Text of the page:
Madhatter Lalique Piping with Jean Michel Raynaud

Learning with Jean Michel Raynaud was probably my most rewarding workshop at the Perth Cake Convention. This was a four hour workshop which can only be described as insanity – insanely good experience and insanely character-building piping work. But more on that soon.

Firstly, a bit on Jean Michel. I would describe JM as a guy who really knows his stuff. You can tell how much pastry experience he has had because his depth of knowledge is evident even when explaining small things like saturation of icing with alcohol. You may have also eaten some of his macarons at Baroque Bistro & Patisserie which is in Sydney’s Rocks area. In fact, at one stage I think JM may have stolen the limelight from Adriano Zumbo’s infamous shops in Rozelle and Balmain because of the quality of his macarons. As a Frenchman now in Sydney, he has also been featured on Food Safari on the SBS in the French episode and was also an instrumental member of the Planet Cake team who built a record setting Opera House cake and re-created Wiliam and Catherine’s 8 tier Royal Wedding cake for Womens Weekly Australia in a mere 48 hours. You can find out more about JM at his facebook page here.

In terms of cake decorating, JM’s worked at Sweet Art and Planet Cake so his background speaks for itself. He favours a cake decorating aesthetic which he calls “organic”. I interpreted this to mean that whilst you still decorate in a very clean and polished way, it tends to look more “organic” when it is done in a less structured manner which could involve freehand piping, more visible brush strokes when applying colour (but in a deliberate manner) and generally a very natural type of finish. I think this style tends to suit more floral cakes or cakes which take their inspiration from nature. Some decorators, particularly those who are more minimalistic and favour more contemporary looks tend to do the exact opposite – solid colours, minimal designs, heavy use of geometric shapes, use of block colour etc which have been carefully traced onto a cake or conceived down to the millimetre.

Now back to the workshop and little old me…..

I wasn’t too sure what to expect from this workshop as we’d been given very sketchy details about what we’d learn (bit of feedback for the CAA team here!). But I signed up mainly because I was very interested in this technique called “lalique piping”. These were our materials for the class:

JM began with a demo of how to cover an asymmetrical tier and achieve sharp edges… nothing too new here for most people in the class but it was fun to watch JM at work. JM then showed us how to saturate and wash a pre-prepared madhatter shaped dummy cake with a pink airbrush colour mixed with decorating alcohol. The room smelled like a brewery after about 15min but we had fun practising how to achieve an “organic” look.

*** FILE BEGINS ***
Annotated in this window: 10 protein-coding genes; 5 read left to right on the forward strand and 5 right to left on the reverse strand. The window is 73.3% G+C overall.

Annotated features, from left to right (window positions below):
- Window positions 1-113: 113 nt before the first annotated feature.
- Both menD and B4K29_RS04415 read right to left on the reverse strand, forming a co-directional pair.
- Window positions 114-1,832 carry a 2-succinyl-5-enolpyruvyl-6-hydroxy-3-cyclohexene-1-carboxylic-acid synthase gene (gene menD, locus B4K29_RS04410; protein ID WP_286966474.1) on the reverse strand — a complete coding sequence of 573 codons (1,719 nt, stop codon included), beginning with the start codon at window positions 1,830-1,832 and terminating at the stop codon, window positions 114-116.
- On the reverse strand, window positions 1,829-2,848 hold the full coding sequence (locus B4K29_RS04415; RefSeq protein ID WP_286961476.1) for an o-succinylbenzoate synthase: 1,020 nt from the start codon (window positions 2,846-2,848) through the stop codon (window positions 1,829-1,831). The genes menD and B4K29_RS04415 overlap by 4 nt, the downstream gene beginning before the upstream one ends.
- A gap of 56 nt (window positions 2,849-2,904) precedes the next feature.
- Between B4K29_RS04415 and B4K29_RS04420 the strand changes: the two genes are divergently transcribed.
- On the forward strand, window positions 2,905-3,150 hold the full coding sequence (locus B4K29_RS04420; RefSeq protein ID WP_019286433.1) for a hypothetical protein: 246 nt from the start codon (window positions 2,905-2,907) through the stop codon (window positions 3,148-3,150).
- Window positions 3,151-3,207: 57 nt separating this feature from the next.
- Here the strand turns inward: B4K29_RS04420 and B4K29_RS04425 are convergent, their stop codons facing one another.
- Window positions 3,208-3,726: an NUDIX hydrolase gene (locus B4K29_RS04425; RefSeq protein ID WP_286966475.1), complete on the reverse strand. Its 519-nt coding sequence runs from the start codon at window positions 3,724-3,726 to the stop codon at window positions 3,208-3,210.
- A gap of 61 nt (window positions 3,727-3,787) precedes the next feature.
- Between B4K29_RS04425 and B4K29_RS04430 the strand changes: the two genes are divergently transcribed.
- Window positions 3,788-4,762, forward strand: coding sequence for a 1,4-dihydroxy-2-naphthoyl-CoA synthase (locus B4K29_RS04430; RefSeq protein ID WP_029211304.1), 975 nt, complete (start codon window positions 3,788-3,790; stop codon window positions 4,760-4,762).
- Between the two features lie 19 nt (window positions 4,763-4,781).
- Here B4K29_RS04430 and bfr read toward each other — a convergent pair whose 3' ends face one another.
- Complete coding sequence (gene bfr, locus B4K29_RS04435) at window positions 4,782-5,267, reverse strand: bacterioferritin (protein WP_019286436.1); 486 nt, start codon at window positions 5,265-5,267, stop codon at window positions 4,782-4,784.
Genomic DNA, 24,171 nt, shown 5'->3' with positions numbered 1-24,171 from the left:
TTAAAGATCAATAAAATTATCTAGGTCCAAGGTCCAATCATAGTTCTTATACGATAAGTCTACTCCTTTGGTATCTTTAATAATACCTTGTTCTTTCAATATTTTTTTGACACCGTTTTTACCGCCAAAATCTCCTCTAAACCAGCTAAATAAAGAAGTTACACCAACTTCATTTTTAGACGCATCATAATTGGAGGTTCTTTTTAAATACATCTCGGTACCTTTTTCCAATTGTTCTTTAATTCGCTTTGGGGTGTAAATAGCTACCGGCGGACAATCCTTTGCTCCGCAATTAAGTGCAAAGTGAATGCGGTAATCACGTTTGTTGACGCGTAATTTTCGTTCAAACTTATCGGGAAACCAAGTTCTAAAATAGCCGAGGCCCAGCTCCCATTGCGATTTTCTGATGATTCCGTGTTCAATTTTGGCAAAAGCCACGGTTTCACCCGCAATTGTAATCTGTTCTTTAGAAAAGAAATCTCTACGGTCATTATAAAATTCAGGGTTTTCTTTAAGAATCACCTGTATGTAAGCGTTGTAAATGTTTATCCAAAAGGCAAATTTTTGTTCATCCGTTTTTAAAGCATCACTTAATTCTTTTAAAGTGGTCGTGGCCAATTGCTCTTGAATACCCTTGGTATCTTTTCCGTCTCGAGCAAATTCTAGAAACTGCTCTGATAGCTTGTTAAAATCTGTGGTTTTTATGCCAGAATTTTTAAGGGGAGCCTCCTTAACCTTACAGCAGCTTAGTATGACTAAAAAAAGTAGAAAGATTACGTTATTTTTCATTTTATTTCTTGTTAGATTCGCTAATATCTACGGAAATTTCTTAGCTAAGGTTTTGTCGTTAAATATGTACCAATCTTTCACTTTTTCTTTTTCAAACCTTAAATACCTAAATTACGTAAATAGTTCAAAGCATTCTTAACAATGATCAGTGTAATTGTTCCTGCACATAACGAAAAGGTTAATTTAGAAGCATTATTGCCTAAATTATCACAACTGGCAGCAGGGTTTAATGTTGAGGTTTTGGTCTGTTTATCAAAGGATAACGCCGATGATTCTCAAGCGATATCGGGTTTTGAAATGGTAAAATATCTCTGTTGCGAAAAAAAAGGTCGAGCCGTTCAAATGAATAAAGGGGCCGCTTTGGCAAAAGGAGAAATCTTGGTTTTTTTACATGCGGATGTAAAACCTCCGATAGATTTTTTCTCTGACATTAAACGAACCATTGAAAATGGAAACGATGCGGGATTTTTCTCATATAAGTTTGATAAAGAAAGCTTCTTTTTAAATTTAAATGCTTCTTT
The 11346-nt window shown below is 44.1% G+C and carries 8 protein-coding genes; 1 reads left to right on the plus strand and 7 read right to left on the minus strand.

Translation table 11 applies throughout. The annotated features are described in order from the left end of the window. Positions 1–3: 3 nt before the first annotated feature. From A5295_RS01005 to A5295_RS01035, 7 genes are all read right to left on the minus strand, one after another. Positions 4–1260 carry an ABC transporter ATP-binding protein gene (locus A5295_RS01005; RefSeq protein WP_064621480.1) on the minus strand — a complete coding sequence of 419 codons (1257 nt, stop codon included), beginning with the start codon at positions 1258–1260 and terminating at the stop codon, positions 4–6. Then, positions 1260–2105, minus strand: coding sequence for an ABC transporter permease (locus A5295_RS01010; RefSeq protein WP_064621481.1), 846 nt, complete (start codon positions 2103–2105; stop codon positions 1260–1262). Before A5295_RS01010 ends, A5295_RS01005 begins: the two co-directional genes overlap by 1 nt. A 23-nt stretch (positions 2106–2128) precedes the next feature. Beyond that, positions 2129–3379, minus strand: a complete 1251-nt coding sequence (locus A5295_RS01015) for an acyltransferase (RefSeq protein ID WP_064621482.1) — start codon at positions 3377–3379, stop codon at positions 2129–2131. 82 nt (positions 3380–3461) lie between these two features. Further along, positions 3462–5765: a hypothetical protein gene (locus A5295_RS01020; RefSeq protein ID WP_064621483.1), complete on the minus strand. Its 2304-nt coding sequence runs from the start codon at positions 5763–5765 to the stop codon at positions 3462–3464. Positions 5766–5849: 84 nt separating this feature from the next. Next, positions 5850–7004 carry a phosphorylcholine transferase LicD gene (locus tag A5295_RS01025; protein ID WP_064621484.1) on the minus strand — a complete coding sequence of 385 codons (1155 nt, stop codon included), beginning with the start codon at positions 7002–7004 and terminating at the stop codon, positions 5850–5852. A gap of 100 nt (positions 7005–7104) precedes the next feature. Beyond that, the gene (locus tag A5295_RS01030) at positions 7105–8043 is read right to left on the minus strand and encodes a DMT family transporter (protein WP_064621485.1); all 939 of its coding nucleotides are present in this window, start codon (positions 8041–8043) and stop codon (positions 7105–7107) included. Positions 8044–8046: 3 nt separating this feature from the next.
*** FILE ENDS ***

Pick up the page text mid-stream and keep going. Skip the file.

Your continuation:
The design we were creating centred on piping the several trios of leaves of a lily flower on an asymmetrical madhatter cake. We weren’t given any guides or markings and were only shown the principles of how to pipe the right shapes. So for those that hadn’t piped much before there was a lot of apprehension and I daresay stress in the room!! JM also imparted the philosophy of creating “balance” on a cake and focused heavily on symmetry throughout the class, frequently giving us feedback on placement of our leaves and flowers so that we could achieve the intended effect.

We first piped the outlines of the flowers before creating extremely runny royal icing and flooding each leaf with water and icing.

Using a brush we then spread the icing around and just before it starts to set piped an extra “vein” down the centre of each leaf so it gave the impression of “melting” into the leaf. Here’s what it looks like when it’s still wet:

Piping on a bias on the side of a cake is super hard and I found it tough to connect everything evenly especially over the edge of a cake which is completely asymmetrical… the fatigue after 3 hours of piping also gets to you and lots of people in the class were complaining about how painful their hands were. I thankfully brought some chocolate and I also love piping so didn’t feel too bad… my apron was however covered in royal icing by the end of the class because of the number of mistakes I’d have to wipe off with my fingers clean on my apron…

We also got a chance to play with an airbrush at the end of class and sprayed some lustre onto the cake – so much fun!!! I’m already asking Mr Cakespeare if my next birthday present can be an airbrush gun.. teehee.

As the French say… et voila! Me with the master:

I then had to figure how on earth to take this cake home… some students from interstate had brought their own home made boxes. Luckily we all got a box to take home and I managed to get it home in one piece after using nearly a whole roll of sticky tape to secure the cake down.

Lalique piping is a really forgiving style and it gives you the freedom to make some mistakes so you can hide them later! Having said that, I really struggled with getting started. JM probably assisted just about every other student in their class to start their first leaf but me and I was happy that way as I believe the best way to learn is just to have the courage to dive right in and have a go. Even if that did mean I had to scrape mine off a few times before I got going…

Not amazing but given this was my first completely freehand piping attempt (no markers, no templates!) I’ve concluded that I really need to practice large swirls more but I’m really not too displeased with this final product!

Just want to finish up by saying thanks to Sensei JM – I know you weren’t too sure about being blogged about so hopefully I did you justice!

More workshop posts to come…

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